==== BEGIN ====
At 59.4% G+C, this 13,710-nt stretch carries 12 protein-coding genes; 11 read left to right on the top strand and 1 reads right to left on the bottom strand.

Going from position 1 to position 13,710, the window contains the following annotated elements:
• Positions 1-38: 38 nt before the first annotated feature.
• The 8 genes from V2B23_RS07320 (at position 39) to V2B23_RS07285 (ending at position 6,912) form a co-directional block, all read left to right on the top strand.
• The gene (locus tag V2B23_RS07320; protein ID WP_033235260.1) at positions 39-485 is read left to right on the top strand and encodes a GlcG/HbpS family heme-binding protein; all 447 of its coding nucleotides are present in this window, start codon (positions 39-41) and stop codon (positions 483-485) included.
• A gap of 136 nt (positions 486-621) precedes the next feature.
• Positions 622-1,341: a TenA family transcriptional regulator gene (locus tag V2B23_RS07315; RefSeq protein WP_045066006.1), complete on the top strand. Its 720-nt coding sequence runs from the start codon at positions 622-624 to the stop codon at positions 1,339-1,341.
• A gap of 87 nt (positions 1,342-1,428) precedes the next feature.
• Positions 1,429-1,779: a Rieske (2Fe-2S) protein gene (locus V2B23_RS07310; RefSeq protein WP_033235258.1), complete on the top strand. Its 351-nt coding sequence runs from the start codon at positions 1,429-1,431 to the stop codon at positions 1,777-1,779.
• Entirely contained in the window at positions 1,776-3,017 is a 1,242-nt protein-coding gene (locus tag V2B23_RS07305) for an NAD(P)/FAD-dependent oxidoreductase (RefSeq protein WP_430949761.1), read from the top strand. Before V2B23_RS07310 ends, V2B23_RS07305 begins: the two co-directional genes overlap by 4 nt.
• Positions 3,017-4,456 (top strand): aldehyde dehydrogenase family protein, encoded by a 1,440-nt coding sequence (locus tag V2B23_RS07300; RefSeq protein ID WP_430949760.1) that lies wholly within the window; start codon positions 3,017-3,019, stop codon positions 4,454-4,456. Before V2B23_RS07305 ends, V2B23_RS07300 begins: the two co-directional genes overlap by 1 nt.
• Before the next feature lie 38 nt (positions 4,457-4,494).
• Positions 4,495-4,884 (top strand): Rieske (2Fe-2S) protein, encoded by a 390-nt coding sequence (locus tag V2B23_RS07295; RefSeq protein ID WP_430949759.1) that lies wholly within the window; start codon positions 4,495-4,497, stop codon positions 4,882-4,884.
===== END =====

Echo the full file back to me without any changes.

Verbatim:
At 59.4% G+C, this 13,710-nt stretch carries 12 protein-coding genes; 11 read left to right on the top strand and 1 reads right to left on the bottom strand.

Going from position 1 to position 13,710, the window contains the following annotated elements:
• Positions 1-38: 38 nt before the first annotated feature.
• The 8 genes from V2B23_RS07320 (at position 39) to V2B23_RS07285 (ending at position 6,912) form a co-directional block, all read left to right on the top strand.
• The gene (locus tag V2B23_RS07320; protein ID WP_033235260.1) at positions 39-485 is read left to right on the top strand and encodes a GlcG/HbpS family heme-binding protein; all 447 of its coding nucleotides are present in this window, start codon (positions 39-41) and stop codon (positions 483-485) included.
• A gap of 136 nt (positions 486-621) precedes the next feature.
• Positions 622-1,341: a TenA family transcriptional regulator gene (locus tag V2B23_RS07315; RefSeq protein WP_045066006.1), complete on the top strand. Its 720-nt coding sequence runs from the start codon at positions 622-624 to the stop codon at positions 1,339-1,341.
• A gap of 87 nt (positions 1,342-1,428) precedes the next feature.
• Positions 1,429-1,779: a Rieske (2Fe-2S) protein gene (locus V2B23_RS07310; RefSeq protein WP_033235258.1), complete on the top strand. Its 351-nt coding sequence runs from the start codon at positions 1,429-1,431 to the stop codon at positions 1,777-1,779.
• Entirely contained in the window at positions 1,776-3,017 is a 1,242-nt protein-coding gene (locus tag V2B23_RS07305) for an NAD(P)/FAD-dependent oxidoreductase (RefSeq protein WP_430949761.1), read from the top strand. Before V2B23_RS07310 ends, V2B23_RS07305 begins: the two co-directional genes overlap by 4 nt.
• Positions 3,017-4,456 (top strand): aldehyde dehydrogenase family protein, encoded by a 1,440-nt coding sequence (locus tag V2B23_RS07300; RefSeq protein ID WP_430949760.1) that lies wholly within the window; start codon positions 3,017-3,019, stop codon positions 4,454-4,456. Before V2B23_RS07305 ends, V2B23_RS07300 begins: the two co-directional genes overlap by 1 nt.
• Before the next feature lie 38 nt (positions 4,457-4,494).
• Positions 4,495-4,884 (top strand): Rieske (2Fe-2S) protein, encoded by a 390-nt coding sequence (locus tag V2B23_RS07295; RefSeq protein ID WP_430949759.1) that lies wholly within the window; start codon positions 4,495-4,497, stop codon positions 4,882-4,884.